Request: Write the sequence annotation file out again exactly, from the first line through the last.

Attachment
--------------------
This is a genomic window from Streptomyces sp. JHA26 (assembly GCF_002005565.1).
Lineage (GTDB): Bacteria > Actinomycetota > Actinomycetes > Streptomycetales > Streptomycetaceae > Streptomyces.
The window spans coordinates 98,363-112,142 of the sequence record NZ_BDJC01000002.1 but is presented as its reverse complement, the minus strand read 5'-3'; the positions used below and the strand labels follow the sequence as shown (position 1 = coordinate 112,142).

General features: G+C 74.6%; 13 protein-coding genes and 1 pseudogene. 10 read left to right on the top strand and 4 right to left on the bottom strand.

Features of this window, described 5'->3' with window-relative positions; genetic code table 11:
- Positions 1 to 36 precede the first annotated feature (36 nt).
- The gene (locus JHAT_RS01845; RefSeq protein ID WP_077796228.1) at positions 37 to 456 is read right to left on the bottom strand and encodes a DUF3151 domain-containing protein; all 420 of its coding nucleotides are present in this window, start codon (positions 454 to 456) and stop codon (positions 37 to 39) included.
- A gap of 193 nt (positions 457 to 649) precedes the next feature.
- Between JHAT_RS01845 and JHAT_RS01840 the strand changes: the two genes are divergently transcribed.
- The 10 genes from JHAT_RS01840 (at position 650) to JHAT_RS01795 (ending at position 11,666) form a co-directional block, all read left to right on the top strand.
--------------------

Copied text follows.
This is a genomic window from Streptomyces sp. JHA26 (assembly GCF_002005565.1).
Lineage (GTDB): Bacteria > Actinomycetota > Actinomycetes > Streptomycetales > Streptomycetaceae > Streptomyces.
The window spans coordinates 98,363-112,142 of the sequence record NZ_BDJC01000002.1 but is presented as its reverse complement, the minus strand read 5'-3'; the positions used below and the strand labels follow the sequence as shown (position 1 = coordinate 112,142).

General features: G+C 74.6%; 13 protein-coding genes and 1 pseudogene. 10 read left to right on the top strand and 4 right to left on the bottom strand.

Features of this window, described 5'->3' with window-relative positions; genetic code table 11:
- Positions 1 to 36 precede the first annotated feature (36 nt).
- The gene (locus JHAT_RS01845; RefSeq protein ID WP_077796228.1) at positions 37 to 456 is read right to left on the bottom strand and encodes a DUF3151 domain-containing protein; all 420 of its coding nucleotides are present in this window, start codon (positions 454 to 456) and stop codon (positions 37 to 39) included.
- A gap of 193 nt (positions 457 to 649) precedes the next feature.
- Between JHAT_RS01845 and JHAT_RS01840 the strand changes: the two genes are divergently transcribed.
- The 10 genes from JHAT_RS01840 (at position 650) to JHAT_RS01795 (ending at position 11,666) form a co-directional block, all read left to right on the top strand.